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Let me be clear -- Japan and the U.S. are two distinctly different economies, but can we draw anything from the 18% assault on the Nikkei in the last two weeks? Will trade south in stock indexes in the East and across the pond tell investors anything about a correction domestically to come? We are comparing to some extent apples to oranges, but both the Nikkei and S&P in my opinion got way ahead of themselves and appreciated for similar reasons… unabated stimulus.

Nikkei:

(click to enlarge)

S&P:

(click to enlarge)

U.S. markets were relatively flat when U.S. Manufacturing PMI contracts came out at their weakest levels since June 2009 today… could this be the catalyst or will it be this Friday's NFP number? Several comments indicate a flattening or softening in demand due to a sluggish economy, both domestically and globally. My take is we get the 7-10% correction in stocks and we get a bounce in Treasuries. So moving forward, investors may be able to buy stocks for sale in the coming weeks and fade the rally in Treasuries. Select clients are in NOB spreads playing the appreciation in the debt market and are very eager to re-establish bearish plays in 16' Eurodollars in the not too distant future.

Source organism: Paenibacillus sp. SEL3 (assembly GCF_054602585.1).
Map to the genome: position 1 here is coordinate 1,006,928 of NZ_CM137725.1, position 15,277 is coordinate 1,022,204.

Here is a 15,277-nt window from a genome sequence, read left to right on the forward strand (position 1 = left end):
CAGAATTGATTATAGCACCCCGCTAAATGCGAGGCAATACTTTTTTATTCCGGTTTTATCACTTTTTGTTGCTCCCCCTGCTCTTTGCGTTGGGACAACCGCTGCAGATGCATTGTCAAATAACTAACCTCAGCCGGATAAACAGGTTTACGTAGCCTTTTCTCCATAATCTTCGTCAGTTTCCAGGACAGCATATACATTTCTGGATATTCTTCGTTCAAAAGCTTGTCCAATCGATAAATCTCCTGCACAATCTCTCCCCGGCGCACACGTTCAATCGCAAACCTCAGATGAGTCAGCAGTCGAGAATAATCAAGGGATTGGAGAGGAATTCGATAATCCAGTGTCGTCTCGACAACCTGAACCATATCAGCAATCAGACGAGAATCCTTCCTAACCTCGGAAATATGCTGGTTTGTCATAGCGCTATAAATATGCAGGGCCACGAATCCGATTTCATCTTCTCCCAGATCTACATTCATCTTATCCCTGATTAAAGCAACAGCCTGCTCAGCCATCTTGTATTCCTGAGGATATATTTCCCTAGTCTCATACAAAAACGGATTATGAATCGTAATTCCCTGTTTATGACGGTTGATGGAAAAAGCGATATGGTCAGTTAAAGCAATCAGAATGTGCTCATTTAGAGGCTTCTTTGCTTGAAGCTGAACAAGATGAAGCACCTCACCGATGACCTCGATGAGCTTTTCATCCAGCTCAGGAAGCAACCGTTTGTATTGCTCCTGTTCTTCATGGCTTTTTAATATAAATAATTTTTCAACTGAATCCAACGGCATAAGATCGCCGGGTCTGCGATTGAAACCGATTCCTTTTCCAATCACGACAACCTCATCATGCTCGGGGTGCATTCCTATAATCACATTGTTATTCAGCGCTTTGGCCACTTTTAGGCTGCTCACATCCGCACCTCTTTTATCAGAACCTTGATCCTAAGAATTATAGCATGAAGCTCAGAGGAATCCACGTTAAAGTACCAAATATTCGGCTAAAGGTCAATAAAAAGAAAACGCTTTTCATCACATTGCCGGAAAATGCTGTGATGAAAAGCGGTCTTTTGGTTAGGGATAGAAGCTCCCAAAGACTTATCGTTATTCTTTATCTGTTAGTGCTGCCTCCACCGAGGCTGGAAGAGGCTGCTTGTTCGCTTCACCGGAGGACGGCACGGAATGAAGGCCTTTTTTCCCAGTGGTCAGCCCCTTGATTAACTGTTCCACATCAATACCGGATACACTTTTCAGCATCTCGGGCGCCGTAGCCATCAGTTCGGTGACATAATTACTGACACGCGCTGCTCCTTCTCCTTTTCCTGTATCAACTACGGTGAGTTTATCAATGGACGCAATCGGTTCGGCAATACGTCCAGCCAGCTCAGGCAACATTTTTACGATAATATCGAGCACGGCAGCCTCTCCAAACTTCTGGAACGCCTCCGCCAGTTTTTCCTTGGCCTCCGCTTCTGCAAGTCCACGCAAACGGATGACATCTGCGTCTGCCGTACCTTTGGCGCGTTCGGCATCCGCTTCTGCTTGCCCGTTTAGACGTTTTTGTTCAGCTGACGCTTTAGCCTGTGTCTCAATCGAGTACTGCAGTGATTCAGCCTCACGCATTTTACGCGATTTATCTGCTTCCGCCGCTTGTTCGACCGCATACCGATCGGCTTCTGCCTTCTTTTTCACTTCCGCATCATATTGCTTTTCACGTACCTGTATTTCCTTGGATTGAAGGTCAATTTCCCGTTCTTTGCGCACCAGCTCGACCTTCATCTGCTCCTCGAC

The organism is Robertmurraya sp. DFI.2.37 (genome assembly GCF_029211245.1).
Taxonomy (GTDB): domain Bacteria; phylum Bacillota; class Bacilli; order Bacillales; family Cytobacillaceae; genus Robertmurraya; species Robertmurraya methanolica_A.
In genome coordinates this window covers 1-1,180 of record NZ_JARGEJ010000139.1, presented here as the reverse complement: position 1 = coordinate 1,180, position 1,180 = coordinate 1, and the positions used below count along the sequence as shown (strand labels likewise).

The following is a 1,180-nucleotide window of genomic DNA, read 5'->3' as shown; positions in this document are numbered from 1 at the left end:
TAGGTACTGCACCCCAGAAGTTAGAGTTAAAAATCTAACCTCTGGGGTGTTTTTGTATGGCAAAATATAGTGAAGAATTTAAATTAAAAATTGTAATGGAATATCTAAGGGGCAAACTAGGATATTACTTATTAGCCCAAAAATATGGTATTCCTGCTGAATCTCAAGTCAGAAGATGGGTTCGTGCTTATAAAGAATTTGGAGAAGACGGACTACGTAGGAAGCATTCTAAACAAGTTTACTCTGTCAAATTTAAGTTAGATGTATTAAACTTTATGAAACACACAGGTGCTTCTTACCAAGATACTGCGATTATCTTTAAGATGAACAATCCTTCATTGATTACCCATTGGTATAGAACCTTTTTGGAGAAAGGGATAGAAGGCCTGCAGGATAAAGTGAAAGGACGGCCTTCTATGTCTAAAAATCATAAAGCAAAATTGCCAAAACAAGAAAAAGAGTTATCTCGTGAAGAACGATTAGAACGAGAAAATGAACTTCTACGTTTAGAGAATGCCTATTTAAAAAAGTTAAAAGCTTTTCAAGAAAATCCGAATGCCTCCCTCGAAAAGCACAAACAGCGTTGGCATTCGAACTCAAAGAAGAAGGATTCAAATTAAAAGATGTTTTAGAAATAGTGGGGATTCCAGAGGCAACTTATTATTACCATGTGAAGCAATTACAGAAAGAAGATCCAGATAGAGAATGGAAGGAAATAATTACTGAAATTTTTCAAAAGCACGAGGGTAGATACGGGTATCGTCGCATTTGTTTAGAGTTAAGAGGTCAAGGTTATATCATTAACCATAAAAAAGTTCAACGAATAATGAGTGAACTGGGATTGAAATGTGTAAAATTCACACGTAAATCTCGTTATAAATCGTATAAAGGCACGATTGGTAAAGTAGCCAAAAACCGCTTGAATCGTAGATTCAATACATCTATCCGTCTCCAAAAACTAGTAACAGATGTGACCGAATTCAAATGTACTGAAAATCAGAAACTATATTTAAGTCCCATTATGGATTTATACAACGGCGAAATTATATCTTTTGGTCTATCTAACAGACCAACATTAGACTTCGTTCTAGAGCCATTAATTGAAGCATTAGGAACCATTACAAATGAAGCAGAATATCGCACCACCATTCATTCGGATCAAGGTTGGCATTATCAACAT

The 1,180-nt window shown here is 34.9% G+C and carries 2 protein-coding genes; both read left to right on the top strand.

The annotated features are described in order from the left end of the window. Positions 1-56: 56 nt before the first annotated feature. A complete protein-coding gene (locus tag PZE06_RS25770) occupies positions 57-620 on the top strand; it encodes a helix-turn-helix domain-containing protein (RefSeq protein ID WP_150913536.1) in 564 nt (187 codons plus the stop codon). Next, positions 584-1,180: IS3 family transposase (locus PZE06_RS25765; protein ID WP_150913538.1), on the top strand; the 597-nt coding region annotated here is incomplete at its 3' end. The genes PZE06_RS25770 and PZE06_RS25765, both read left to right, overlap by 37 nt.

As for a trade in the S&P, let's assume the first stop on this correction is the 50 day MA (dark blue line) just under 1600. A 38.2% Fibonacci retracement, 100 day MA (light blue line) both come in around the same level of a trend line that has supported since November... let's make that our second objective. Off the record highs made 5/22, this would amount to an 8.3% deprecation… consider yourself warned. Constructing the trade, I like bearish option trades in August and September contracts in the ES.

Risk Disclaimer: The opinions contained herein are for general information only and not tailored to any specific investor's needs or investment goals. Any opinions expressed in this article are as of the date indicated. Trading futures, options, and Forex involves substantial risk of loss and is not suitable for all investors. Past performance is not necessarily indicative of future results.

Disclosure: I have no positions in any stocks mentioned, and no plans to initiate any positions within the next 72 hours. I wrote this article myself, and it expresses my own opinions. I am not receiving compensation for it. I have no business relationship with any company whose stock is mentioned in this article.

Source: Nikkei First... S&P Second?